Important Bird Area: Wachusett Reservoir
Mark Lynch, Sheila Carroll, Fran McMenemy
Towns and Counties
Boylston, Clinton, Sterling, West Boylston; Worcester
Department of Conservation and Recreation, private
oak-conifer forest, emergent freshwater wetland, powerline, lake/pond, river/stream, migratory stopover site
hunting/fishing, water supply, suburban/residential (around periphery), undeveloped (some)
- Category 1: Waterfowl: The site regularly supports 500 or more waterfowl at any one time. The designation "waterfowl" includes birds such as loons, grebes, cormorants, geese, ducks, coots, and moorhens.
Wachusett Reservoir is the second largest body of freshwater in Massachusetts. The watershed is managed by the Department of Conservation and Recreation (DCR) as part of greater Boston's water supply. There are several small islands that have been used by loons and gulls as breeding sites. There are numerous coves and inlets that are favored by migrating waterbirds. The surrounding forest is mostly typical reservoir plantings including stands of Red Pine. The Quinapoxet River flows into the reservoir at the northwest corner at Thomas Basin. Wachusett Reservoir is a popular fishing spot, though boat fishing is prohibited and shore fishing is restricted. Forested areas along Quinapoxet River, especially northwest of Thomas Basin and along River Road, are very attractive to winter finches and Boreal Chickadees as well as owls including the Barred and Saw-whet. Included in this IBA are several nearby ponds that are commonly used by migratory waterfowl that fly back-and-forth to the reservoir. All these ponds consistently have migratory species including scaup, mergansers, goldeneyes, Buffleheads and Ruddy Ducks. Part of the IBA is a small marshy peat bog locally called Sterling Peat. In the past, the peat was farmed and sold. The remnant is a shallow cattail marsh surrounding peat beds favored by migratory waterfowl, postbreeding egrets, shorebirds, and breeding Wood Ducks and rails. Least Bitterns have been detected calling here in the last few years. A sizable (60+ pairs) Bank Swallow colony is found in a sand mound by the water.
Current Conservation Status
Perhaps the greatest concern is keeping gulls off the reservoir. This has involved firing off ordnance, shooting off guns (no live charge), putting up netting around exposed sandbars, and going out in boats (based on personal observation). Though this has typically been restricted to the northeastern section of the reservoir, the reservoir is an area of extreme importance to migratory waterbirds, which are undoubtedly affected by these measures.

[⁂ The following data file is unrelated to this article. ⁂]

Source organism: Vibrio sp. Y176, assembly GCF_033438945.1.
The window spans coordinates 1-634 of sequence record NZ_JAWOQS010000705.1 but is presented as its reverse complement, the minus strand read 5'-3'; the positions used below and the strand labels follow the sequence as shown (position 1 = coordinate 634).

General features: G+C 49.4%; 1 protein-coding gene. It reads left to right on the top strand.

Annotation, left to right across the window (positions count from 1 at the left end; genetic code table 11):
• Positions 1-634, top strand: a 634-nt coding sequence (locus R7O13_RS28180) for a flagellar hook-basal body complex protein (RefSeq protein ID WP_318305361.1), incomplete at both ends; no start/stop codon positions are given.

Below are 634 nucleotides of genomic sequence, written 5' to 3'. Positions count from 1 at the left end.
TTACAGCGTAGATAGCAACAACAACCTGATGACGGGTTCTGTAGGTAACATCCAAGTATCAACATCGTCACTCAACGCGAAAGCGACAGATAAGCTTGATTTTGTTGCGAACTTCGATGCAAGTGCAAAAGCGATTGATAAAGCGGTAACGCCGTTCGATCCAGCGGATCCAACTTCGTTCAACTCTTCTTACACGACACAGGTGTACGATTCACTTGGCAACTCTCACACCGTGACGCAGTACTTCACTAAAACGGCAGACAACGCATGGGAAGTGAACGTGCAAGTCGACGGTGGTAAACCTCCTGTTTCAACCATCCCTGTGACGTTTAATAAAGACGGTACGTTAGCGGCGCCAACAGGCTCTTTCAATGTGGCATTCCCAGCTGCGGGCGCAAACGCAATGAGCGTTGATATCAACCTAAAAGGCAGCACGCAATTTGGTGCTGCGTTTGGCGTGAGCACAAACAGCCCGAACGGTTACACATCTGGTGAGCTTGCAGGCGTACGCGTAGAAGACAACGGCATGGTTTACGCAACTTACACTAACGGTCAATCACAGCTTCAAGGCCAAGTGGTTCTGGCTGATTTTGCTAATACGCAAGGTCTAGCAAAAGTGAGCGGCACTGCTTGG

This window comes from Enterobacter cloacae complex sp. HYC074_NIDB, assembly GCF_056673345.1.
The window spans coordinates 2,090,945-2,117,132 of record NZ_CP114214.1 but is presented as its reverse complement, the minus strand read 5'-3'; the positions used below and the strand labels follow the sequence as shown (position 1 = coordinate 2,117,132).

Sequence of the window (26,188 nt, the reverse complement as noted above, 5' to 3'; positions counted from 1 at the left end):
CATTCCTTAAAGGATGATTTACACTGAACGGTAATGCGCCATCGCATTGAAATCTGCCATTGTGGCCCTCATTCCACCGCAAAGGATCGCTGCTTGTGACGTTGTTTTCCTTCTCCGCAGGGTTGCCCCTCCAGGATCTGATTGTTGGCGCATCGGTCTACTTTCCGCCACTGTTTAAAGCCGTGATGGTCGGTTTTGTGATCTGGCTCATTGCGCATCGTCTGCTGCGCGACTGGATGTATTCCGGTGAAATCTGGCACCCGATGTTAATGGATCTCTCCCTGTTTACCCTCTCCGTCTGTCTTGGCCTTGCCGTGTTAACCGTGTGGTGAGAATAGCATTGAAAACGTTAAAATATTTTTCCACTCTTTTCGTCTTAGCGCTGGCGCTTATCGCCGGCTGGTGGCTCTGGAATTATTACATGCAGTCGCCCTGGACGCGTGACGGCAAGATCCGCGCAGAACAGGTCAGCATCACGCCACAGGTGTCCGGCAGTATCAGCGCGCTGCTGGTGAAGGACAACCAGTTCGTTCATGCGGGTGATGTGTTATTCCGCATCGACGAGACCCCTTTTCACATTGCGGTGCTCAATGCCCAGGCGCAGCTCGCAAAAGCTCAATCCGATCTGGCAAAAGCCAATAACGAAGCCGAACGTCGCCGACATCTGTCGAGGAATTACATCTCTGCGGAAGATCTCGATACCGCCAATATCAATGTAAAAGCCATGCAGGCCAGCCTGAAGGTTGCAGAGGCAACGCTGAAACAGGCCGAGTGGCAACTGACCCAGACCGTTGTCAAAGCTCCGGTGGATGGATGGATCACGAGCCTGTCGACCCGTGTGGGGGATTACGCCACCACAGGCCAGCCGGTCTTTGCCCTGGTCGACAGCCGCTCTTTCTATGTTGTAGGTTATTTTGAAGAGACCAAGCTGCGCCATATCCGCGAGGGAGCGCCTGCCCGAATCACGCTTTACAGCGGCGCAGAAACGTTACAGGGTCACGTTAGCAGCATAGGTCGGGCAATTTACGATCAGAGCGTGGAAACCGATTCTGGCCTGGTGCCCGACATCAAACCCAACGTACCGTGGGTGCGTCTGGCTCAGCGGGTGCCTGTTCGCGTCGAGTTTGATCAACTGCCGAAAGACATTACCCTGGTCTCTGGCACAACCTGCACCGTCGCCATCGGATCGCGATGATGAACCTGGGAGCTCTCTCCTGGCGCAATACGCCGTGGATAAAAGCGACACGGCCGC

Wachusett Reservoir has always been attractive to large numbers of migratory waterfowl including Red-throated Loons, Red-necked Grebe, scoters, and Long-tailed Ducks, which usually have a more coastal affinity. In addition, it has hosted breeding Common Loons for almost two decades now, usually one to three pairs. In 2001, three pairs of loons have nested in a combination of natural and human-made sites. A small breeding colony of Herring Gulls once existed on the northeast end of the reservoir proper on Cunningham Ledge. Ten pairs were observed nesting in 1984. By 1992 there were 55 nests counted and in 1993 49 nests. This spot also hosted the first documented inland breeding record of Great Black-backed Gulls when in August of 1985 a pair was seen feeding regurgitated food to two chicks. A pair of Great Black-backed Gulls nested again in 1986. This colony has since been eradicated as part of the gull-control program. In recent years, small numbers of Bald Eagles have started to be regular in the late fall and into winter. Recent fall hawk-watching totals conducted from Tower Hill indicate that this site may also be significant for migrant raptors. Sterling Peat is attractive to migratory waterfowl, postbreeding egrets, and small numbers of waterfowl. Least Bitterns have been noted at Sterling Peat in the breeding season. Areas of planted conifers along the Quinapoxet River on River Road are consistently attractive to winter finches and Boreal Chickadees.
Bird Observer, The Chickadee, personal observations.